Bill Straub: A billion here, a billion there adds up, but even KY House tax plan doesn’t go far enough

Legend has it that Winston Churchill, trying to draw the United States into WWII, famously said you can always count on the Americans to do the right thing – after they’ve tried everything else. Apparently old Winnie, in his travels, never made it to the Bluegrass where, having tried ad infinitum to escape that which needs to be done, continues on its merry way ignoring its responsibilities and...

The week in Frankfort: Deadline passed for new bills; House passes budget, pensions; and more

The Kentucky General Assembly’s 2018 session passed a couple big milestones this week as the deadline to introduce new bills arrived in the House on Tuesday and in the Senate on Thursday.   Capitol observers now have a complete view of the subjects that will be considered this year on major issues like education, taxes, and health care as well as on lesser-known matters like shark fins, nail salons,...

Legislators convene Tuesday to face pensions, budgets, adoption, Marsy’s Law and more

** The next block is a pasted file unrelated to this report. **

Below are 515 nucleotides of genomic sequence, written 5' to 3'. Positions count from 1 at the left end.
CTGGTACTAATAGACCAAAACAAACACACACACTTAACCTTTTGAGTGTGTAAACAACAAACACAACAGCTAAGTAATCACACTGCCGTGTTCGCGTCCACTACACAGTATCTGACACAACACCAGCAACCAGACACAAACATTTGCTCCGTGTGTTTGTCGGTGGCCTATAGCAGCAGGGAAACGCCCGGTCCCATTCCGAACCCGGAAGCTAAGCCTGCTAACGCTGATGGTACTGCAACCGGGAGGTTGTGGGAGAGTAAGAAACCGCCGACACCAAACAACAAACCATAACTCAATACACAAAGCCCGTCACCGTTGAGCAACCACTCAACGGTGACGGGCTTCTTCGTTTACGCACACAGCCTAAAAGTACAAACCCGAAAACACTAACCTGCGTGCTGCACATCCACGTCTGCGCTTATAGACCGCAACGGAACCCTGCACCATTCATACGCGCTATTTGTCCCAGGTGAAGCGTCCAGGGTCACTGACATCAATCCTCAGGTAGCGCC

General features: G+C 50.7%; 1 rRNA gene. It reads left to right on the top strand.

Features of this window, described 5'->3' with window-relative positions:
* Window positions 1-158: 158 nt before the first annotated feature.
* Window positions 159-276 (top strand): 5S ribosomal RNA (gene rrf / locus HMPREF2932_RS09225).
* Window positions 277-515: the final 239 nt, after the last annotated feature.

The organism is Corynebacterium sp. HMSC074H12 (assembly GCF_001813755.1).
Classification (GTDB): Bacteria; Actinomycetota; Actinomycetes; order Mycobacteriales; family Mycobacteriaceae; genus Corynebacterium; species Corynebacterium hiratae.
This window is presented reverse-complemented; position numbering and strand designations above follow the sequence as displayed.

By Tom Latek Kentucky Today Kentucky lawmakers have a full plate of issues to address when they return to Frankfort to convene the 2018 regular session on Tuesday.   At the top of the list is reforming the state’s eight public pension systems, which have a total unfunded liability of between $33 billion and $84 billion, depending on whose figures you use.  Gov. Matt Bevin, accompanied by legislative...

Jeff Rubin: As the bumper sticker says – if you can read this, thank a teacher; they believed. . .

If you can read this, thank a teacher. I saw that bumper sticker on the back of a car I was following on the highway the other day. The sticker brought a smile to my face. More than that, it made me think about the important role teachers have played in my own life growing up. A role that could just as easily be applied to anyone of us, including our children and grandchildren. Throughout my formative...